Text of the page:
Great and Tiny War
Great and Tiny war is an art installation by artist Bobby Baker about how even though the men were off literally fighting in World War 1(The Great War) the women at home were fighting a figurative war to feed their families and keep everything under control while their husbands, lovers and sons were away and may never come back.
The installation was exhibited in a house in the West End of Newcastle with a different set of exhibits in every room. It was on from the 7th September-28th November 2018. The experience was set out as a tour with a tour guide to answer any questions and audio headsets for the artist’s commentary. Only four or five people were on each tour and it was like visiting a war-time house as a guest, culminating in a cup of tea in the kitchen and a chat with the guide.
We went up the stairs to the first small room listening to the commentary. Bobby mentioned how each country has a national personification such as Britain: Britannia and France: Marianne. We were then led into the first room by Helen Shaddock(our tour guide and local artist). The room was so dark we had to feel for the stools we were supposed to sit on. Helen went out and closed the door. All of a sudden, Rule Britannia started playing and a projection of Bobby came up in front of us. It was projected using mirrors so it looked like a hologram, it was very cool. The video was of Bobby Baker dressing us as Britannia using only household objects such as a bread breastplate, pudding helmet and a broom weapon. This was to signify that women were heroes as well as the men.
In Room 2 there was a clockwork candle machine made by Bobby’s son, Charlie Whittock, to show the passing of time. It was mesmerising. There were also some painted biscuit tins with gold leaf on by Bobby to signify family. In room 3 also upstairs there were lots of family photos showing Bobby’s Dad growing up and getting happily married. There were also pictures of when he designed giant guns that killed hundreds of people, which he became very depressed about. He was a survivor but didn’t really survive fully; mentally he was injured because he felt responsible for the deaths of lots of people by building the gun with a barrel of over 6 feet in diameter. This sort of giant gun killed and injured 60% of the German soldiers. There was a huge surprise in this room, but I won’t say what it was in case you have the opportunity to see it for yourself one day.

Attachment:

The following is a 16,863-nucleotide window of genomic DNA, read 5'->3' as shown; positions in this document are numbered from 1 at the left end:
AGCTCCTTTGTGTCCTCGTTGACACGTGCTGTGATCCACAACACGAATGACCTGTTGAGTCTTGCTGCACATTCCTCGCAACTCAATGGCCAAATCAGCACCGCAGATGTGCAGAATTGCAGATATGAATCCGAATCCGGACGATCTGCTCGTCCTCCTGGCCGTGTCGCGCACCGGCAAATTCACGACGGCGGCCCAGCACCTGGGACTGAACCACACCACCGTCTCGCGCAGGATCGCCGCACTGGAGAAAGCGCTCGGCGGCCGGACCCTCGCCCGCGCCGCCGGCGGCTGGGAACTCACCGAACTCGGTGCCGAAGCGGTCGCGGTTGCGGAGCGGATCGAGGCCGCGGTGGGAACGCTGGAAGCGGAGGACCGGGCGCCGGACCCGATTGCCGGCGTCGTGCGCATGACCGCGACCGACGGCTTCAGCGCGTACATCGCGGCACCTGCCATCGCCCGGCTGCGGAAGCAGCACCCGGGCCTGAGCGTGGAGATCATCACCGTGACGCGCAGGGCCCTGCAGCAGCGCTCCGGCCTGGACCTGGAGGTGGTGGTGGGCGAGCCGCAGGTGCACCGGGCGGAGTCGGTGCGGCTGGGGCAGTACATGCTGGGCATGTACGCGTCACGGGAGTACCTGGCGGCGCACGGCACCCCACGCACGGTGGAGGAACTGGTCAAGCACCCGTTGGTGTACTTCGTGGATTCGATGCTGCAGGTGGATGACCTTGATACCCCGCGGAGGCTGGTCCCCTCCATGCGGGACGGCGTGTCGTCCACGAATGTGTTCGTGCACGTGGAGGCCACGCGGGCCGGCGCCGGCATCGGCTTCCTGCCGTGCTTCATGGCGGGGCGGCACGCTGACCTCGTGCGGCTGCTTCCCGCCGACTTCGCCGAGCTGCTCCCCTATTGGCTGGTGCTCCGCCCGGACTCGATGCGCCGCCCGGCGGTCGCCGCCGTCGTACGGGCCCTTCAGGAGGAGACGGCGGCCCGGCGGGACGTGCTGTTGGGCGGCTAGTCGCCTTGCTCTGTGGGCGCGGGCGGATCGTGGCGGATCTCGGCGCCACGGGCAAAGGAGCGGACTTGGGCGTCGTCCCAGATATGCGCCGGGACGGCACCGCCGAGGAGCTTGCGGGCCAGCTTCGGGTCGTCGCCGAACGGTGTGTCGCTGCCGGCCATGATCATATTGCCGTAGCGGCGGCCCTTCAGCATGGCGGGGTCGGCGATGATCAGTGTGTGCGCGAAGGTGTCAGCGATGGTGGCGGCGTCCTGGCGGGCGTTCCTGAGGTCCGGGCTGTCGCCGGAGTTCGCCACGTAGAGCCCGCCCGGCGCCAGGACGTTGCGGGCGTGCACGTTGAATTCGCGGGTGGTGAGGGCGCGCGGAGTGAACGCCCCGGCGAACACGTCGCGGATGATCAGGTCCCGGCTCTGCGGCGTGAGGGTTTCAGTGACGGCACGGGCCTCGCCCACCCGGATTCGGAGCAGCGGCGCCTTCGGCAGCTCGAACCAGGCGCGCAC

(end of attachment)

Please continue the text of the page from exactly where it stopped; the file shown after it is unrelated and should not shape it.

Downstairs in room 3 there were salt dough sculptures made by local women. They were on the subject of war and household conflict. In the final room(4) there was a series of lazy Suzans with 4,701 minute peppermint cream sculptures of the most popular war foods (called Grossly Undervalued Domestic Products). There were as bread loaves, pan haggerty, blancmange and porridge. They represented the number of meals cooked by women for the duration of the war. There was a lovely minty and sugary smell in there.
I thoroughly enjoyed this installation and it made me think that the civilians worked hard as well as the soldiers. The role of women in the First World War is often underplayed but they were fighting their own battles while the men were away. If you have the chance to see it somewhere, go!